The media image of smoking as sexy, mysterious and cool has always affected me pretty deeply and I'm having a lot of trouble shaking it. I don't really even get craves anymore, but this identity thing is really hard for me to let go of.

I just feel like such a little goody-two shoes, getting up in the morning to go for a run before class and trying to eat healthfully and not smoking like a little rebel, so people could see that I was "dark" and "artistic" despite my good grades and general wholesome-ness. A little maturity, Alex! Sigh. In college there are so many people who smoke that I admire and it is really shaking up my world a little to be a non-smoker.

I love my new life and I wish I could let go of all of this insecurity because quitting smoking is something to be proud of. As time goes by I realize that apart from all of you wonderful Freedomites I am a pretty rare bird--I don't know many people (actually, only one other of my many, many smoking friends) my age who have quit smoking successfully and I know that if I really make it and never take another puff (I truly believe that I AM going to make it) I will thank myself a thousand times over later on. I will be so glad that I saved myself from all that wasted health and money and that I quit as soon as I learned how I could and why I should.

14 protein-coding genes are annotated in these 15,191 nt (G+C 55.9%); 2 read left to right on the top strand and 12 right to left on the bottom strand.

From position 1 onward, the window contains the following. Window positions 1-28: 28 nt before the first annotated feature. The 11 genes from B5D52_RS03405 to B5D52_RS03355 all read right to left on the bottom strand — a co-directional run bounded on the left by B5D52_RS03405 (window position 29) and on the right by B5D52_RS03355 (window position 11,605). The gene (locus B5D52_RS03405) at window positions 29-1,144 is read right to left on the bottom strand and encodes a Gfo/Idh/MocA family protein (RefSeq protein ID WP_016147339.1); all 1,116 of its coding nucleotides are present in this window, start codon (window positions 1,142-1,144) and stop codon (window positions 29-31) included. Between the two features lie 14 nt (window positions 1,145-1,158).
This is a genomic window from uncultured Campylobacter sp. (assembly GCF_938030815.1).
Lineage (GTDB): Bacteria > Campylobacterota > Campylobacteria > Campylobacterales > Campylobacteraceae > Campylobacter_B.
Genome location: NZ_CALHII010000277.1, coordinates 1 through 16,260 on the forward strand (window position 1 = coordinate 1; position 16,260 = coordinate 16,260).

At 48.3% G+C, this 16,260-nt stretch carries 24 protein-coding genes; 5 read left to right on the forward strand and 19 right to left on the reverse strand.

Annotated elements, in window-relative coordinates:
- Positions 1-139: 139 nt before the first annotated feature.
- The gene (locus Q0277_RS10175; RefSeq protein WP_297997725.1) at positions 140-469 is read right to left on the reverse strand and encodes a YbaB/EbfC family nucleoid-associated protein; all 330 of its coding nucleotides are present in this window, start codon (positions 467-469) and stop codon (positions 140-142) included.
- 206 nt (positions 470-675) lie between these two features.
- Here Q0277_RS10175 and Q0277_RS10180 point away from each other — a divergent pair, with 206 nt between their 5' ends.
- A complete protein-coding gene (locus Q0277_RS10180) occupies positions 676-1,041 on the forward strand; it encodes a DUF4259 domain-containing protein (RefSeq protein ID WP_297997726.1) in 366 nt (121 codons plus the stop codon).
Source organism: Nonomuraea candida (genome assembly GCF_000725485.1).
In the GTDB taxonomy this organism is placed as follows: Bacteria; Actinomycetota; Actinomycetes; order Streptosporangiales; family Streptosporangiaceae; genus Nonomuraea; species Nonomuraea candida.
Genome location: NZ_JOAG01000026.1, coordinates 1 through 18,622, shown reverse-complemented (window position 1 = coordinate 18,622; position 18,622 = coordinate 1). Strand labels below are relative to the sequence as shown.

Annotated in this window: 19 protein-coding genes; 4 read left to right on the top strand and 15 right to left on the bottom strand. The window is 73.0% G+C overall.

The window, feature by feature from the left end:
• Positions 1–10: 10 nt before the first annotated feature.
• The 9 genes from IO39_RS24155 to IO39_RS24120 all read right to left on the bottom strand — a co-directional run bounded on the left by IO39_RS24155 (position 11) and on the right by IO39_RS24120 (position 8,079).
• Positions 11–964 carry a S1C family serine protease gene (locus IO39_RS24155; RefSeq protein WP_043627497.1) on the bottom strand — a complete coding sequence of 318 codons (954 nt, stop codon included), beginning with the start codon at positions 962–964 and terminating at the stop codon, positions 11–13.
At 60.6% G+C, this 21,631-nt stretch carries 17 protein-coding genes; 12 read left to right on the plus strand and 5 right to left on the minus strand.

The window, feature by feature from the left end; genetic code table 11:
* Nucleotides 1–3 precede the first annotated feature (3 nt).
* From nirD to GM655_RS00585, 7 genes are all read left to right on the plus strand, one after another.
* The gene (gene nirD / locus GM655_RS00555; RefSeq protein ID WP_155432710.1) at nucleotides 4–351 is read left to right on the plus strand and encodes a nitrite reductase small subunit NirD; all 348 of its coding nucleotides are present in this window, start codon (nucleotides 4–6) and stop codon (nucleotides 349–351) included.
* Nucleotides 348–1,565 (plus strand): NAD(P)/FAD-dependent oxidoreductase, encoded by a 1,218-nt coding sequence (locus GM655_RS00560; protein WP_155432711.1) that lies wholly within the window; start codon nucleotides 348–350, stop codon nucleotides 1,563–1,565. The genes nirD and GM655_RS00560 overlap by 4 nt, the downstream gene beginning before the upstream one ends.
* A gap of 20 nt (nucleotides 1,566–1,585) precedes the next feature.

Alex
1 month 6 days
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smokefreeJD Gold
Joined: 19 Dec 2008, 00:06

21 Mar 2003, 05:03 #18

College may be your world right now but believe me, it won't last forever. All those people will have gone off to start their own lives. So what do you want to take with you after you leave, too? A pack of cigarettes? Nah, I didn't think so. Let it go. :)

Jill
5 Months 2 Weeks 1 Day
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ComicForces GOLD
Joined: 19 Dec 2008, 00:02

21 Mar 2003, 05:36 #19

I am not as young as you are, but I am 27 (pretty young I guess).

I understand what you mean about college. That's where/when I started smoking full time. Everyone I knew smoked…